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Num proposes strategy for peace

Sep 16 2012 10:09 Dewald van Rensburg

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Johannesburg – The entire mining sector basically has to abandon existing wage agreements and start an enormous round of central bargaining negotiations – according to the National Union of Mineworkers (NUM) plan to restore peace in the sector and protect the role of the unions.

All recognised unions, including AMCU, must be involved, but not the working committees – such as those with which Lonmin is currently negotiating, said NUM general secretary Frans Baleni on Friday.

The platinum industry must speedily set up  a central bargaining forum to consider working conditions, regardless of the current wage agreements.

The gold and coal industries’ forum under the auspices of the Chamber of Mines should bring forward next year’s scheduled negotiations as soon as possible.

This strategy was decided upon at a special meeting of the union’s central executive committee on Friday. The negotiations between NUM, AMCU and a committee of the striking workers on the Lonmin strike however yielded little result.

Lonmin’s first offer was unequivocally rejected. The working committee presented the offer to the workers stationed around Wonderkop, but it had a frosty reception. The workers returned to the negotiating table with a “new” demand of R12 499 – R1 less than before.

Lonmin was disappointed at this reaction, but said it remained committed to the unusual. It has now abandoned its earlier insistence that the strike should end before the company is prepared to negotiate.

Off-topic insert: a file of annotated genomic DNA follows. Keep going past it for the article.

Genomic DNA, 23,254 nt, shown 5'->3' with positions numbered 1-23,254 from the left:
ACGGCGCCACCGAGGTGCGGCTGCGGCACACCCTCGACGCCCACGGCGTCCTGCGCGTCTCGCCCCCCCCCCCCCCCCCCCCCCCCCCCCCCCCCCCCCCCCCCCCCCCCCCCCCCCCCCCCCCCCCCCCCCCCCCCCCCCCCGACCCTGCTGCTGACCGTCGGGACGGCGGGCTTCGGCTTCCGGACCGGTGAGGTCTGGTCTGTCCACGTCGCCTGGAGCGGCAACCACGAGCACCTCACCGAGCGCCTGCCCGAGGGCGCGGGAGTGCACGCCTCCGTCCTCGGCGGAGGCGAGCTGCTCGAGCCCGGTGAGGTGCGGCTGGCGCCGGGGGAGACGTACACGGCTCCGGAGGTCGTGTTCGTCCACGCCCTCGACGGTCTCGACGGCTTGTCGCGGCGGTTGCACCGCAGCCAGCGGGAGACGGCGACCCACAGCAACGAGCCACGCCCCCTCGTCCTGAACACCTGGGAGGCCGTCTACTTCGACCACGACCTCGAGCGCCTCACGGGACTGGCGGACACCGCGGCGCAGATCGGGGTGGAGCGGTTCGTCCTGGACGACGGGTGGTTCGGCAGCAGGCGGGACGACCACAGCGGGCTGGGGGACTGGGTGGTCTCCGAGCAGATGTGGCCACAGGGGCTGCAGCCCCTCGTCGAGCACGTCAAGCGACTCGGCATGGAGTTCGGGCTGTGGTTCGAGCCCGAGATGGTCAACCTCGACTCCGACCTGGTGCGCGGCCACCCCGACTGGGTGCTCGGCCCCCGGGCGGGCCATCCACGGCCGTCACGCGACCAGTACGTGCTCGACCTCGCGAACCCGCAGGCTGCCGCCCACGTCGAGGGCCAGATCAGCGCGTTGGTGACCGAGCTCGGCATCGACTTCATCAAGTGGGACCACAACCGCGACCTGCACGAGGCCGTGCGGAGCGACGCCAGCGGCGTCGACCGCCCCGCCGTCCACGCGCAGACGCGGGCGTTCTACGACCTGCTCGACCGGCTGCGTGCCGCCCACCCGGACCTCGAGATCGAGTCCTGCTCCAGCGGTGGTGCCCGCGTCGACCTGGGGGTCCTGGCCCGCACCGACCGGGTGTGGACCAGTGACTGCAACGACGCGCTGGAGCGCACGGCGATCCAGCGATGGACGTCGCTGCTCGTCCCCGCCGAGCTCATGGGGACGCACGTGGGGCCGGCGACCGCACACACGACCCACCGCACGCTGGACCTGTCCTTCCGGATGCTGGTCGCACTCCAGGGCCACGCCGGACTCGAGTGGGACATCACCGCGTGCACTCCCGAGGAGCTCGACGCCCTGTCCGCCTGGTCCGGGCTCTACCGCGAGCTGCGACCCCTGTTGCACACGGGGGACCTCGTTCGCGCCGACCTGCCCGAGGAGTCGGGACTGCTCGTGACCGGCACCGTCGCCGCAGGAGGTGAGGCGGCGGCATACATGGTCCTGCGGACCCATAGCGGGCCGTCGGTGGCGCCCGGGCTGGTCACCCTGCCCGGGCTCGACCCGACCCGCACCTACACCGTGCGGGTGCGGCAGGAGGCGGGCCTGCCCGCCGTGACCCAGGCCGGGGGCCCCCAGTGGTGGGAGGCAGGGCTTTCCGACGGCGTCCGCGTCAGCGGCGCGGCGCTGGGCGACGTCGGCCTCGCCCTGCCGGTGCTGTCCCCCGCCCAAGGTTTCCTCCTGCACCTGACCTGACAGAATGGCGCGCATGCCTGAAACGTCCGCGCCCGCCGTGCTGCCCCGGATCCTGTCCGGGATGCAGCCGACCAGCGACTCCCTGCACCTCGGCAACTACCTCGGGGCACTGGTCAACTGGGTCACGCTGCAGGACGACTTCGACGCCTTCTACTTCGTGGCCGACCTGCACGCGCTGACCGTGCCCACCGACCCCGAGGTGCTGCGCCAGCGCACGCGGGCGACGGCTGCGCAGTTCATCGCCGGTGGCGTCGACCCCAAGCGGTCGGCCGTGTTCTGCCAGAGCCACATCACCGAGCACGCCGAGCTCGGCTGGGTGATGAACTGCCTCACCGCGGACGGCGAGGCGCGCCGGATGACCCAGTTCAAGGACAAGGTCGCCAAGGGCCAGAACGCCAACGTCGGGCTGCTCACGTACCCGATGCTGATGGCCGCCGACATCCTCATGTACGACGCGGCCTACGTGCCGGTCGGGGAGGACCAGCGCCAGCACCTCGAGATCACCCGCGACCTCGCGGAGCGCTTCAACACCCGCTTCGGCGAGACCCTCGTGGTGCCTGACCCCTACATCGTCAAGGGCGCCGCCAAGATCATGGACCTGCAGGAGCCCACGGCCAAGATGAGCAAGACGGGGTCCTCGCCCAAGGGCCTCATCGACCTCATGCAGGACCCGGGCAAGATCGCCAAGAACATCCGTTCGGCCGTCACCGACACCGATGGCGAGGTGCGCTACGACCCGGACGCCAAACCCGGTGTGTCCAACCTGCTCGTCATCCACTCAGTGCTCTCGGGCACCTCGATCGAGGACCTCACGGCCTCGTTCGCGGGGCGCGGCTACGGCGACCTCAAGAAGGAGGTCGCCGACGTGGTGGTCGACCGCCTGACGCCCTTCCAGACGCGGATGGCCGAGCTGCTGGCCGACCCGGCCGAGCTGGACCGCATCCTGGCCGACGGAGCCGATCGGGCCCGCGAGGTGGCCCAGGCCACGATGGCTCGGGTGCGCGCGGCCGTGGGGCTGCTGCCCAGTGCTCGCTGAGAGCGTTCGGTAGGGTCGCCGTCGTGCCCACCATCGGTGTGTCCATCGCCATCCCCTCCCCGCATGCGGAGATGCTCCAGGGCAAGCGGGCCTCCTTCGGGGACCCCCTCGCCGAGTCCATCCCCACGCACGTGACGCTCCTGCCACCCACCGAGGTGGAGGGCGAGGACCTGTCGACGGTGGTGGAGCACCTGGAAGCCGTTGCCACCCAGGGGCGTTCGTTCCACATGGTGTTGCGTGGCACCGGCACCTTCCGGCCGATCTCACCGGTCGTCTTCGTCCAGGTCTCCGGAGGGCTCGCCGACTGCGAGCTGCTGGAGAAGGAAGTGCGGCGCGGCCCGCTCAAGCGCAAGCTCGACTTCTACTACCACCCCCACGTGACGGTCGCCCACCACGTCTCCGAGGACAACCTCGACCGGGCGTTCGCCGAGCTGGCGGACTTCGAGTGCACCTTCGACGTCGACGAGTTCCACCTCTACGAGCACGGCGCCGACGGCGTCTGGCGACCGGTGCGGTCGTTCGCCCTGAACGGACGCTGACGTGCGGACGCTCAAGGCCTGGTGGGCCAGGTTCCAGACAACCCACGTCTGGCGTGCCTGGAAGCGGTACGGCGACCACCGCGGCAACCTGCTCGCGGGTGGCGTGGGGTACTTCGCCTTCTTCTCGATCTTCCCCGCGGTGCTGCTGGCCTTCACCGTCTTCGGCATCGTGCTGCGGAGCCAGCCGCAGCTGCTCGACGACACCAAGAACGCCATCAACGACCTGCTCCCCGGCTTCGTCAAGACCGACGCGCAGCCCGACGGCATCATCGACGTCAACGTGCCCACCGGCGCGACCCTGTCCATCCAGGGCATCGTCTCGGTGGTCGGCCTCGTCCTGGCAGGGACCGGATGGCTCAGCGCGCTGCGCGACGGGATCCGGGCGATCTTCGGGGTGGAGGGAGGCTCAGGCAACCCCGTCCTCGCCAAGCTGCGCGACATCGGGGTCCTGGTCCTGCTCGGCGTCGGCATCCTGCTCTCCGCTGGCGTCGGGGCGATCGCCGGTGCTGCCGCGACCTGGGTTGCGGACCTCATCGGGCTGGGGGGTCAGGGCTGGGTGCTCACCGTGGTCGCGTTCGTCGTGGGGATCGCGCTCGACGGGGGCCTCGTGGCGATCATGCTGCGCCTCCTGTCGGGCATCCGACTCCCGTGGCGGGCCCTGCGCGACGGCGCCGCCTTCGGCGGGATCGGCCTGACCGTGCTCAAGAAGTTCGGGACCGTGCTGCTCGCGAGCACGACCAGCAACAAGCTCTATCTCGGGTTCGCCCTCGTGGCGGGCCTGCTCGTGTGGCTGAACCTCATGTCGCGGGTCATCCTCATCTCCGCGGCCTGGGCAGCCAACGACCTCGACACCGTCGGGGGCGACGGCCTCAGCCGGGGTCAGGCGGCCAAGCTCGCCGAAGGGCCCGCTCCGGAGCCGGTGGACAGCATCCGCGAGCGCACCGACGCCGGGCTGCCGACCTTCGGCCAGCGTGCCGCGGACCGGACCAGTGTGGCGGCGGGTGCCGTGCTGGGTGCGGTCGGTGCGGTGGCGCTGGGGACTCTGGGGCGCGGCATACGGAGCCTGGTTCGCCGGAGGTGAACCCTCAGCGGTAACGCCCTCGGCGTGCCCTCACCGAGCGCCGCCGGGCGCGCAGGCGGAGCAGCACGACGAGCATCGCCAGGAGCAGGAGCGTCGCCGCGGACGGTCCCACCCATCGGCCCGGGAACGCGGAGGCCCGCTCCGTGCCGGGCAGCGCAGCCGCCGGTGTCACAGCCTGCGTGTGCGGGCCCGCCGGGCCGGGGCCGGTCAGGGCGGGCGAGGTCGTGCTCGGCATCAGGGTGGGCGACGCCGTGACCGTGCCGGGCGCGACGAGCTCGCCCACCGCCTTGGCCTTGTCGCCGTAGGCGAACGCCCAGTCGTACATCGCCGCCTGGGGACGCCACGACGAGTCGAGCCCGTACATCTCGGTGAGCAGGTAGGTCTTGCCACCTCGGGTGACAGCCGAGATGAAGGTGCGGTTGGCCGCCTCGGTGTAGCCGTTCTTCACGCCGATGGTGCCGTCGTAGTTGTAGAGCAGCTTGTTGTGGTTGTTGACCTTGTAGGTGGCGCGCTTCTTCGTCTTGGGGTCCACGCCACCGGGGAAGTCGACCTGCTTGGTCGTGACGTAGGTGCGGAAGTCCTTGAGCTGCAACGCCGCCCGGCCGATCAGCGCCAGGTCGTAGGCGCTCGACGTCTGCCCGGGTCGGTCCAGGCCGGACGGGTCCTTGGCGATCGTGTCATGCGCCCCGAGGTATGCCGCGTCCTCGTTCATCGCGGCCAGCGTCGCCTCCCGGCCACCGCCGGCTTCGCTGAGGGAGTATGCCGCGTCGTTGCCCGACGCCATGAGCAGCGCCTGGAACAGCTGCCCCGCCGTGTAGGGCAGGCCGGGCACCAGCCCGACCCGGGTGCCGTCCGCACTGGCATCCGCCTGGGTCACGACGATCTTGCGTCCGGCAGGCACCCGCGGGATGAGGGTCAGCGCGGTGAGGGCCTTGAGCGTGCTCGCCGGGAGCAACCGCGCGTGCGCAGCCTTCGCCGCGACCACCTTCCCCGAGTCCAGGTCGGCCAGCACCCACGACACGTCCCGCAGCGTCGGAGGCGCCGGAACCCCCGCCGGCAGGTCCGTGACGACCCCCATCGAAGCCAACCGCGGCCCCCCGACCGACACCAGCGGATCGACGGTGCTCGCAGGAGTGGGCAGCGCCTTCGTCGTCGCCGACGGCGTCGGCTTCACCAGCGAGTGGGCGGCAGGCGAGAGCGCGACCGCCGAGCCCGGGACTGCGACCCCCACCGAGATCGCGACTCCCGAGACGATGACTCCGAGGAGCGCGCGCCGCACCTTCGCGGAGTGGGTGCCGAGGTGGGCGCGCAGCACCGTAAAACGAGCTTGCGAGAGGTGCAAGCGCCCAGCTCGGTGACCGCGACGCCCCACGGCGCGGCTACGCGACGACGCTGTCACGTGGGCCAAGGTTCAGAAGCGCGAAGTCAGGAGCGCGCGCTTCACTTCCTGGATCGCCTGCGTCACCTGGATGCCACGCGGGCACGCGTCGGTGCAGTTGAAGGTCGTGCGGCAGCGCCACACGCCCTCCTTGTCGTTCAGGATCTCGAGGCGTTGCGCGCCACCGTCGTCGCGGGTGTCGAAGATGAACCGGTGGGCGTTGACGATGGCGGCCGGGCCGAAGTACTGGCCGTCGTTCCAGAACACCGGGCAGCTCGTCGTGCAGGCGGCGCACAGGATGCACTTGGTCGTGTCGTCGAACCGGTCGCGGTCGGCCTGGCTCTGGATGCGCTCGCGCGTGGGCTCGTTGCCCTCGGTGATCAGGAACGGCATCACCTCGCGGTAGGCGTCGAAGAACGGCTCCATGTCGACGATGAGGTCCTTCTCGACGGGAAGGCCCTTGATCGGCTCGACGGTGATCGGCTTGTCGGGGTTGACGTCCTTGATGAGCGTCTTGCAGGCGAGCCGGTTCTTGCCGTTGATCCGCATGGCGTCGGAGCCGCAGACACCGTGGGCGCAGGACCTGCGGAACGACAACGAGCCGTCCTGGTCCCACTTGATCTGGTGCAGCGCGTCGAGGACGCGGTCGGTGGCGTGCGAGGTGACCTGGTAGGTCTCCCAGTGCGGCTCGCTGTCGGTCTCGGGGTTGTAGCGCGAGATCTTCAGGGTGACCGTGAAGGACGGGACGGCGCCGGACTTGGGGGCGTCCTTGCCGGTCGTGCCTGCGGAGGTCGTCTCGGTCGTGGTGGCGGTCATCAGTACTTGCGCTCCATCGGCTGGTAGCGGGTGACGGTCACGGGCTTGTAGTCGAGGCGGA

On Friday the strike – which started at Lonmin on August 10 – also began to ripple outwards. Aquarius Platinum shut down its last active mine, the Kroondal partnership with Anglo American Platinum, for fear of its workers’ safety.

According to Baleni there has also been intimidation at the neighbouring mines of Samancor and Xstrata, as well as at mining contractor Murray & Roberts. These mines are close to Amplats Thembelani, Khuseleka, Siphumelele and Khomanani in Rustenburg, which were brought to a standstill earlier in the week. Gold Fields’ KDC West is also not operating and rumours of intimidation are also in the air.

“Intimidation has reached a terrifying level. We are afraid that there could be a fresh outbreak of violence,” said Baleni.

New wage demands also surfaced at Impala Platinum last week. This year’s wave of strikes started at its Rustenburg mining complex. Following the strike it raised its rock-drillers’ job grade and brought their increases forward.

The workers are now demanding that these concessions should be regarded as an additional increase and that the ordinary annual increase should still be implemented.

“Impala is now getting some of its own medicine,” said Baleni with regard to the group’s concession to workers, which had not been discussed with his union. “Impala broke the rules by acting unilaterally.”

At this point NUM and AMCU are in no position to negotiate on behalf of members and the entire balance of power apparently lies with the working committee.

“NUM cannot respond to Lonmin’s offer as we cannot safety meet with our members to get their reaction.

“If we accept the offer and they reject it, what do we do then?” said Baleni. “This business of workers representing themselves simply does not work. They are much better off with a  union.” If a platinum bargaining forum is created and workers don’t trust the existing unions, “a new union must be created”, he said.

On Friday evening the platinum price was $1 710 a fine ounce.

- For business news in Afrikaans, go to www.sake24.com
num  |  mining sector  |  mining unrest  |  strike
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